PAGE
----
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Of the twenty-one stories featured in Rogues the three best not only were high quality writing and features very roguish characters, but also were able to introduce a reader into the already established universe they take place in that only enhanced the story. The opening story “Tough Times All Over” takes place within the First Law world that Joe Abercrombie established himself writing about, “The Inn of the Seven Blessings” by Matthew Hughes takes place with in the world of Archonate, and “A Cargo of Ivories” by Garth Nix takes place within the world of Sir Hereward and Mister Fitz. While these were the best, the stories by Joe R. Lansdale, Michael Stanwick, and Patrick Rothfuss set within an establish world they had create were also very good.
The stories especially created for this anthology is a mixture of the very good, the bad, and those that were just missing something. Daniel Abraham’s “The Meaning of Love”, David W. Ball’s “Provenance”, and Scott Lynch’s “A Year and A Day in Old Theradane” were wonderfully written stories in two separate genres that were in the top seven stories of the whole collection. “Now Showing” by Connie Willis is unfortunately one of the worst stories of the collection which was a shame considering that she wrote about several interesting ideas, but the execution with the characters crushed the story. Yet some of the stories while good and having roguish characters just felt like they were missing something: “Heavy Metal” was missing a fuller backstory to the main character and a better understanding of the supernatural powers at work yet once done could become a fascinating future series for Cherie Priest, and “The Curious Affair of the Dead Wives” was fantastic homage to Sherlock Holmes and John Watson by Lisa Tuttle that just felt it could have been more.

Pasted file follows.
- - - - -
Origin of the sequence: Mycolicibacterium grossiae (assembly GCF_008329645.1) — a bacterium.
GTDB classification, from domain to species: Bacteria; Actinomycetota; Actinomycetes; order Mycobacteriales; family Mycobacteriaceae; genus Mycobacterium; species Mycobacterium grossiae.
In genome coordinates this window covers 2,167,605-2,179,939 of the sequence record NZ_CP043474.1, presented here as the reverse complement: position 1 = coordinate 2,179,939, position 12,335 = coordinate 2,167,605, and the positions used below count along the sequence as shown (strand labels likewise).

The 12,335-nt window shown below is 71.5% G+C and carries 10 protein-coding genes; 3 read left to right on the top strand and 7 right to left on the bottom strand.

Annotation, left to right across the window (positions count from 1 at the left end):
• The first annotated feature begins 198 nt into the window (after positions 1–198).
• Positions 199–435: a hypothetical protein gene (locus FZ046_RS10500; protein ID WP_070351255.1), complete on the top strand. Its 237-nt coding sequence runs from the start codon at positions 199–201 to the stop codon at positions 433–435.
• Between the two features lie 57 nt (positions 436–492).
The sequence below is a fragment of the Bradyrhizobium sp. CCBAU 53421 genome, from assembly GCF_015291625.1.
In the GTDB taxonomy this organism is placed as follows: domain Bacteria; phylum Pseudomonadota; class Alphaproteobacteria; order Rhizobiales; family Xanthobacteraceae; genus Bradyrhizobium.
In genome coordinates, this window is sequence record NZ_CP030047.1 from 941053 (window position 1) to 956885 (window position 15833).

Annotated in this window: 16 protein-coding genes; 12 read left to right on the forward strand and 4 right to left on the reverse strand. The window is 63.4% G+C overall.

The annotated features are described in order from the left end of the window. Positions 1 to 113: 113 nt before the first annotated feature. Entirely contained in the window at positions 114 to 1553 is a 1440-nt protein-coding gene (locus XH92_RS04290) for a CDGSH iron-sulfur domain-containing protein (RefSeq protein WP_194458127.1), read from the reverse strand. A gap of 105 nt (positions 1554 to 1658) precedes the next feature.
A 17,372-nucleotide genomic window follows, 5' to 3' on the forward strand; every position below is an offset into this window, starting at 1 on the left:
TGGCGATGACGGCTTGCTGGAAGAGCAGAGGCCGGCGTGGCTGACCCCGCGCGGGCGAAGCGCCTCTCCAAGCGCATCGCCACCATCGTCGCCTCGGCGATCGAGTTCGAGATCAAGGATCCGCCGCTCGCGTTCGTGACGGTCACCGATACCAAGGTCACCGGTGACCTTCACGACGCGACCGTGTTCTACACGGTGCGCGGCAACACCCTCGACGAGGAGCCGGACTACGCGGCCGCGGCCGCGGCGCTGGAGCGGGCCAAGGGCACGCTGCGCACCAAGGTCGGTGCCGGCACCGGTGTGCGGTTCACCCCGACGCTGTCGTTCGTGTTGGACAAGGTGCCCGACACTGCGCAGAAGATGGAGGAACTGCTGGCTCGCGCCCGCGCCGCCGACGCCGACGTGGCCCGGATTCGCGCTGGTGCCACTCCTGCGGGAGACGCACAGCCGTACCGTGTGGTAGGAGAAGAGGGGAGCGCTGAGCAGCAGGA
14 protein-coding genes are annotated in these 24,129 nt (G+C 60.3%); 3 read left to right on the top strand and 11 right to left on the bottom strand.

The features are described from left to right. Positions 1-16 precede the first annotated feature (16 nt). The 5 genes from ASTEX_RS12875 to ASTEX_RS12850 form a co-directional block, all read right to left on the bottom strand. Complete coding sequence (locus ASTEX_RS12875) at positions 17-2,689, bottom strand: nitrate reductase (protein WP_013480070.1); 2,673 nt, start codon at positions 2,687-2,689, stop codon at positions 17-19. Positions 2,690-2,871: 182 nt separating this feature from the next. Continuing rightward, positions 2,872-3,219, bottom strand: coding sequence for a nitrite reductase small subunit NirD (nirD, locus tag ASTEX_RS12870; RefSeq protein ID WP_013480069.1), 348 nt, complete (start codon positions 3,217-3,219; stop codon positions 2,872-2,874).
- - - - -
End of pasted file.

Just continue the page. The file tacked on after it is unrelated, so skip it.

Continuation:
Yet some of the biggest disappointments in this collection were from established authors and their established series. The worst story of the collection is “A Better Way to Die” by Paul Cornell that takes place in his alternate history timeline that features the spy Johnathan Hamilton but the reader has no idea about the world if you had never read an earlier story that featured Hamilton. And my personal disappointment was “The Rogue Prince” that George R.R. Martin wrote as an Archmaester of the Citadel as a biography of Daemon Targaryen but was more of a history of the events leading up to The Dance of the Dragons that he told in “The Princess and the Queen”.
The twenty-one stories that make up Rogues feature--more than not--very good short stories from across genres whether in established worlds or one-offs. Yet like all anthologies, it is a mixed bag in quality and expectations, but often than not the reader will be satisfied after finishing these stories with time well spent in several wonderful settings following some very unscrupulous individiuals.
Individual Story Ratings
Tough Times All Over by Joe Abercrombie (4.5/5)
What Do You Do? by Gillian Flynn (3.5/5)
The Inn of the Seven Blessings by Matthew Hughes (5/5)